“I’ve never been more spellbound in one day,” he said.
By the time they rose from the table, most of the wait staff, including Gabriel, had gone home. A young Indian boy cleared their table. Another waiter started snuffing out the torches.
Sean held out his hand.
“The beach is still open,” he said. “I know a walk on the beach is kind of a busman’s holiday for you.”
She took his hand.
“For you, I’ll make another exception.”
They walked without talking. The sky was cloudless, the bright moon turning night to near day. The barest hint of swell washed against the beach, the sound like lovers moving beneath the sheets.
“More spellbound,” Sean said.
She was pretty certain she was the one who stopped and turned, but it was Sean who drew her close so that she finally felt the muscular press of chest against her breasts.
His hands caressed the small of her back, while his tongue moved delicately in her mouth, sending currents of pleasure everywhere. She tasted him, beer, spice and the faintest tinge of seawater salt.
They finally separated.
“Breathe,” she said, and they were kissing again.
The elevator ride to the eleventh floor took an eternity. They kissed and giggled and reached for each other, and when the doors suddenly opened and another couple stepped in, they put on their adult masks, although Sean’s hair looked as if he had just exited a tornado.
Inside the room, they fell into each other. Now Sean’s hands, impossibly hot, were doing some serious reaching. She spread her legs, pushing forward to meet him. Gently, a strange hand touched her for the first time in years and the shock and familiar pleasure saw her cry out.
She felt herself lift off the ground. They bumped and stumbled across the room, oblivious to their awkwardness, hearing nothing but their own pleas and pants. Out of the corner of her eye, she saw a single lilac on his pillow.
He entered her as they fell to the bed and it seemed to Cedar that they just kept falling.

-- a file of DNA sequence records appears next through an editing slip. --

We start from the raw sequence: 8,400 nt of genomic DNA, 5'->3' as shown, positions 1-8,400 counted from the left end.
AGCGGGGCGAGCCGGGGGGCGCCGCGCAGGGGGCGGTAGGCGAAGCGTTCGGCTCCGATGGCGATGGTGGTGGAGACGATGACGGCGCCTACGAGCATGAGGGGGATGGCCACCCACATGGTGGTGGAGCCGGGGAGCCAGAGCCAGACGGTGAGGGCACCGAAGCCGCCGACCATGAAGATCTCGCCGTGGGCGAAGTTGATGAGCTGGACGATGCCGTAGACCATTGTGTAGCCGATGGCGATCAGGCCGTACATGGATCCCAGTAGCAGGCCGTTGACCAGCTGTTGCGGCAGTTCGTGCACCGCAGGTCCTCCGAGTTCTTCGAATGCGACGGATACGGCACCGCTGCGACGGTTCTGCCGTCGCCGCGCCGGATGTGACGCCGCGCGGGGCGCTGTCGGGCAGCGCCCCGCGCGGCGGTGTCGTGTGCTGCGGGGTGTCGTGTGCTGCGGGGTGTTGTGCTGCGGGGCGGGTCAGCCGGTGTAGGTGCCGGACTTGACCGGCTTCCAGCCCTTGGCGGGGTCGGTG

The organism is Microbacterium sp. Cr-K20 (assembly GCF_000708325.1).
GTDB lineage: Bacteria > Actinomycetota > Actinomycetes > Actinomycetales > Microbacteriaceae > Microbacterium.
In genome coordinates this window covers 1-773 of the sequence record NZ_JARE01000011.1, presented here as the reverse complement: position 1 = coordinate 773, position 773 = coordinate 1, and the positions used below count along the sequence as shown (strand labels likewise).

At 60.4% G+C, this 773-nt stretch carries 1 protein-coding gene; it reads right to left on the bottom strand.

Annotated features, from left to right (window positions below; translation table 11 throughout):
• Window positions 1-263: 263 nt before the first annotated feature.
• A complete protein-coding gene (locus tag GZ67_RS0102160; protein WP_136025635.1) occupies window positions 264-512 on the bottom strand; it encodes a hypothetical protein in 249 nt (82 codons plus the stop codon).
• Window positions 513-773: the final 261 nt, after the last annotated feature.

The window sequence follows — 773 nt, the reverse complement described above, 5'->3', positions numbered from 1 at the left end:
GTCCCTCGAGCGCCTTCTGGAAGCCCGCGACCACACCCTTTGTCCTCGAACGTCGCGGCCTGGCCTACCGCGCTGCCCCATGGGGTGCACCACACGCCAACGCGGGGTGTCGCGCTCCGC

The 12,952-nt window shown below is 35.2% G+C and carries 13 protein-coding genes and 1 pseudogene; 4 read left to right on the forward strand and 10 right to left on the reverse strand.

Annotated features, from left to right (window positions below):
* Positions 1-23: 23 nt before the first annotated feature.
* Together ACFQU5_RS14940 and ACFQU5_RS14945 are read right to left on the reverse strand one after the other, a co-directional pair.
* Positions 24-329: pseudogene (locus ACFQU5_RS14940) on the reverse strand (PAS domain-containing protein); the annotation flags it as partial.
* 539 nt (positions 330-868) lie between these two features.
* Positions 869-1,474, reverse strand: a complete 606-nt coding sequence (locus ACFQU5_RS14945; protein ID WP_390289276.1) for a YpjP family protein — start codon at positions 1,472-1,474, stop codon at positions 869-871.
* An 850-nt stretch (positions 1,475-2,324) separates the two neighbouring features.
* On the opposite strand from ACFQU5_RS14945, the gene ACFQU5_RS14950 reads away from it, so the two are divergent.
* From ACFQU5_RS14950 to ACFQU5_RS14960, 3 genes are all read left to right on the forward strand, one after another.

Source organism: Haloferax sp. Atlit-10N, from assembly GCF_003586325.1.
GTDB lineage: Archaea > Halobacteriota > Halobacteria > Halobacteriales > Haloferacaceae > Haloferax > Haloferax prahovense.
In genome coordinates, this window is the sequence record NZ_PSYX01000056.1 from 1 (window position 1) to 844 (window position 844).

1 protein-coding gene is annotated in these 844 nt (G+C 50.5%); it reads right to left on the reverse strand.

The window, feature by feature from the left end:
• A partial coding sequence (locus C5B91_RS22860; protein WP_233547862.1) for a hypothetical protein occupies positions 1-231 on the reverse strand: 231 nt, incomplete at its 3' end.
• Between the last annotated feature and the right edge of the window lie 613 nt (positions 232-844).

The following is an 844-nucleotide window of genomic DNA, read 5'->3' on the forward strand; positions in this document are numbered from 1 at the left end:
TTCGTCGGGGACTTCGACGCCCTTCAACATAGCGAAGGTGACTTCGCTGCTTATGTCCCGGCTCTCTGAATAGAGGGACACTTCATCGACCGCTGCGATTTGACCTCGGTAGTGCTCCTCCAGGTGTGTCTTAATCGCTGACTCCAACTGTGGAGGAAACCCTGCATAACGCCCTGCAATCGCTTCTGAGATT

As I said, I have seen the best and the worst. I prefer to focus on the bright spots, the near misses, the moments when the flame stops wavering and flares straight and tall. If not hope, what remains?
Perhaps the brightest moment unspooled in a sea of oil slick and acrid flame, though you might not consider it hope at first glance. Someone’s submarine encountered someone’s ship. I don’t know who was who. Why keep a scorecard when everyone loses? In this instance I suppose you could say the ship came out on the short end. The explosions shattered coral twenty miles away. Even back then, your talent for destruction was impressive.
By that point I was pretty much inured to the violence. Your war had already waged for two years. But I was curious.
It was night. The men in the water called for God, for their wives, for their lovers, for their children. They cursed their superiors. They cursed the Japanese. They cursed God.
I drifted in the dark water, basking in their cries, the flailings above me like a thousand strokings. Bloodlust never leaves. Once a primordial being, always a primordial being. And then a man cried apology.
It was as if I had been slapped across the face. Everything stopped -- the screaming, the ragged toothed forms sliding through the dark all about me, the jarring concussions of cartilage against flesh.
I was so overwhelmed, for a moment I lost my bearings. I thought our time had come.
The man shouted out again as if hailing me.
I surfaced, approaching through a litter of burning debris.
He was sitting on top of a toilet, bobbing clear of the water. The toilet swayed slightly back and forth. By some miracle he kept his place.
I felt the night breeze on my face.